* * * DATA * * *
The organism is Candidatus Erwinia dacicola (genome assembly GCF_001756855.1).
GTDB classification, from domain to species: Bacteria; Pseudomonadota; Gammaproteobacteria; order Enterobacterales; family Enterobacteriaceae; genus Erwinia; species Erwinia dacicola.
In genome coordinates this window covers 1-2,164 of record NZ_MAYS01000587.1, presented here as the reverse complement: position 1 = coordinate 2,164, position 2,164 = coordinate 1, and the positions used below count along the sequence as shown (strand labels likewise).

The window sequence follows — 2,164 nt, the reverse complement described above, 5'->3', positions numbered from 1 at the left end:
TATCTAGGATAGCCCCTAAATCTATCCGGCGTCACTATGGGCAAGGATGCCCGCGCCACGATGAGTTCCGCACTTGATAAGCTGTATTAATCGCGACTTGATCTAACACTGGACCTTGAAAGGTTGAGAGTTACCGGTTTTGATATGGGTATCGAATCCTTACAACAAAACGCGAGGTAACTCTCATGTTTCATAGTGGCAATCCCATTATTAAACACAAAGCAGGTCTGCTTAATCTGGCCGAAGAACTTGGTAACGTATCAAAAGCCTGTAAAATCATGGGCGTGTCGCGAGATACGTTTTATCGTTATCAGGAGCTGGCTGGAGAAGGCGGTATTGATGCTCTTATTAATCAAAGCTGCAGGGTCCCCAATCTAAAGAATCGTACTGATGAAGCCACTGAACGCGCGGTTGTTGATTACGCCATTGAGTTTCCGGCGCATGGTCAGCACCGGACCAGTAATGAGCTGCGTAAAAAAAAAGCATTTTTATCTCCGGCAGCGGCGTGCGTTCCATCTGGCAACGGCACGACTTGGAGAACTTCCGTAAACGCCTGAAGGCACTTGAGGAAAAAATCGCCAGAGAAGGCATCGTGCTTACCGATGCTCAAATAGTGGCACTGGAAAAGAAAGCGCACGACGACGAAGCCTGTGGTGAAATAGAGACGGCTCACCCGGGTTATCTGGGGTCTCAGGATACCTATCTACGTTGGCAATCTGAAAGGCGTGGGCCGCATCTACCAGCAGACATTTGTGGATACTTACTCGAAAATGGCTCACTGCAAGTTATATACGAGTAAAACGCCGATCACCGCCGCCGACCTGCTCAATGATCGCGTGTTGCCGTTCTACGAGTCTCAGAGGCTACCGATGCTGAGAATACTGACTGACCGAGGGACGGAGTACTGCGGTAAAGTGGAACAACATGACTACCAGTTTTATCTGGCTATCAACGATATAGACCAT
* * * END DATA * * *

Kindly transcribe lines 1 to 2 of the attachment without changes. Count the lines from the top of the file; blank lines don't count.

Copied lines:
The organism is Candidatus Erwinia dacicola (genome assembly GCF_001756855.1).
GTDB classification, from domain to species: Bacteria; Pseudomonadota; Gammaproteobacteria; order Enterobacterales; family Enterobacteriaceae; genus Erwinia; species Erwinia dacicola.